Key words: early gastric cancer
Japanese-type radical resection
Springer Online Journal Archives 1860-2000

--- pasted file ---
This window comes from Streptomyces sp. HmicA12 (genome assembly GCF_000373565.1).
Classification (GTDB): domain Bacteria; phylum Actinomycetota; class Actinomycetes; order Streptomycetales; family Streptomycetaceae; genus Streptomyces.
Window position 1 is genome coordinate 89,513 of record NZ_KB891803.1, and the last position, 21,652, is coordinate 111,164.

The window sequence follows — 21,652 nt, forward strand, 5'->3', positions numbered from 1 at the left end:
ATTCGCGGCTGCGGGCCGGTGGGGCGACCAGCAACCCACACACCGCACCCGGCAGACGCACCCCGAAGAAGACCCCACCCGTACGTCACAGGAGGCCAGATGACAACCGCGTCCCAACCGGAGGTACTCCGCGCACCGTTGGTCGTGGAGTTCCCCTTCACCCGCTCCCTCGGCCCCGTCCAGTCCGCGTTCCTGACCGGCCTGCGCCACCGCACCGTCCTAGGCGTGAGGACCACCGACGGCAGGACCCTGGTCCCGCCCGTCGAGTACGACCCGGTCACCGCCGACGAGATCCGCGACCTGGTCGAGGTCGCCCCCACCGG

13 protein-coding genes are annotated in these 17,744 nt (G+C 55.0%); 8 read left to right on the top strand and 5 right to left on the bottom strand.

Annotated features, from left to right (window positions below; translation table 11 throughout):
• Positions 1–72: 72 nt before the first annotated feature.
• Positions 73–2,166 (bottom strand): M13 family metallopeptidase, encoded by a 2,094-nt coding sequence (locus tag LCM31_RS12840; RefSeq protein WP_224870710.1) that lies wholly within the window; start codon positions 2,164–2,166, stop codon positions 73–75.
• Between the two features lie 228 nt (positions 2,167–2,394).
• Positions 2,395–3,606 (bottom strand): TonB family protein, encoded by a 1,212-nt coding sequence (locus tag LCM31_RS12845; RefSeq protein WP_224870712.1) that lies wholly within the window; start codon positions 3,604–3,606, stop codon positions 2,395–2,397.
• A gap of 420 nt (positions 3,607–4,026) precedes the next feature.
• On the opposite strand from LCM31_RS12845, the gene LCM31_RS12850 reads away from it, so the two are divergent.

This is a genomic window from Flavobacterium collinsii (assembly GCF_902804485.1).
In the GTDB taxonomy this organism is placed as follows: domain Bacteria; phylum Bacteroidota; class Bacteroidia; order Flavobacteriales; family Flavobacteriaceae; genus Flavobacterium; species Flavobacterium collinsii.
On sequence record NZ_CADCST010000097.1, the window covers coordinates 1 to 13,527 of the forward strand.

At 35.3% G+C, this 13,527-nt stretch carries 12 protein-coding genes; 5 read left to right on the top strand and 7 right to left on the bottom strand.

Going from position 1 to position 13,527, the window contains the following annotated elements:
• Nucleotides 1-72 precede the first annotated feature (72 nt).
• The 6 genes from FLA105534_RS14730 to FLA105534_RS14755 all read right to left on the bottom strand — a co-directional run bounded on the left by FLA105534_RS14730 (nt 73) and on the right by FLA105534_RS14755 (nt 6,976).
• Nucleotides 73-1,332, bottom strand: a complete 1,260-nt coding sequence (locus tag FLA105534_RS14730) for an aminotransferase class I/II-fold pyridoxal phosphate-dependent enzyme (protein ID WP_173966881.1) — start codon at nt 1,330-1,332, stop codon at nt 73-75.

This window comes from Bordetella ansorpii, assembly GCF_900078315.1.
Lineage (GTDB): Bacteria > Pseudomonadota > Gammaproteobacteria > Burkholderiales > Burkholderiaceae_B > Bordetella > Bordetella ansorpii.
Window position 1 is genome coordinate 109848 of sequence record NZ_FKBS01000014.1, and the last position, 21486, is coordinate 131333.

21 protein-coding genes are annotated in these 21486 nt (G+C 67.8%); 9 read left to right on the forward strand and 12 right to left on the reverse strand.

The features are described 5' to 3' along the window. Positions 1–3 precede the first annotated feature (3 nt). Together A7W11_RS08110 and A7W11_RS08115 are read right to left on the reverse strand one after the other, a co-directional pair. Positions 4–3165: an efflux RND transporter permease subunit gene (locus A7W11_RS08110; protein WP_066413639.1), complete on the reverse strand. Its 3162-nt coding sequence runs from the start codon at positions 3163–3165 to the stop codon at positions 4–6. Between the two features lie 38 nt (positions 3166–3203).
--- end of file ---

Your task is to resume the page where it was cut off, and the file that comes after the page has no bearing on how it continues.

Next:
Background. Long-term survival following Japanese-type radical surgery for 130 consecutively performed early gastric cancers (EGC) in a single Austrian institution between January 1, 1984 and May 31, 1998 was analyzed in terms of long-term survival, postoperative morbidity, and mortality. Methods. Extended D2 lymphadenectomy as defined by the JRSGC was performed in 129 patients with EGC. The surgical process was consistent as nearly all patients were operated on by only two surgeons. Overall survival and factors influencing survival were analyzed with particular regard to the depth of tumor infiltration, histological type, tumor grading, Lauren classification, tumor diameter, macroscopic appearance, localization, and lymph node involvement. Results. Of 678 gastric cancer patients surgically treated in the mentioned period, 130 patients (19.2%) were qualified as EGC. In 70 patients the tumor was limited to the mucosa and in 60 patients the tumor had not yet invaded the submucosa. The percentage of patients with positive lymph nodes increased from 2.9% with mucosal invasion to 21.7% with submucosal tumor involvement. The overall 5- and 10-year observed survival rate, postoperative mortality not excluded, was 74.6% and 62.1%, respectively, and 91.1% and 91.1%, respectively, when calculated as tumor specific. The 5- and 10-year observed survival rate of tumors limited to the mucosa was 77.2% and 72.1%, respectively, and 98.1% and 98.1%, respectively, when calculated as tumor specific. The respective values for submucosal invasion were 71.6% and 51.7%, and 82.7% and 82.7%. Postoperative complications occurred in 17 patients (13.1%) and postoperative hospital mortality totaled 1.5% (2/130). In multivariate analysis, only lymph node metastases were found to have independent prognostic influence on survival (P 〈 0.001; hazard ratio, 8.25). Conclusion. Japanese-type radical lymph node dissection for EGC in a European surgical institution yielded long-term survival nearly identical to that reported repeatedly by Japanese authors. Postoperative morbidity and mortality was not sacrificed by our comparatively radical surgical approach.
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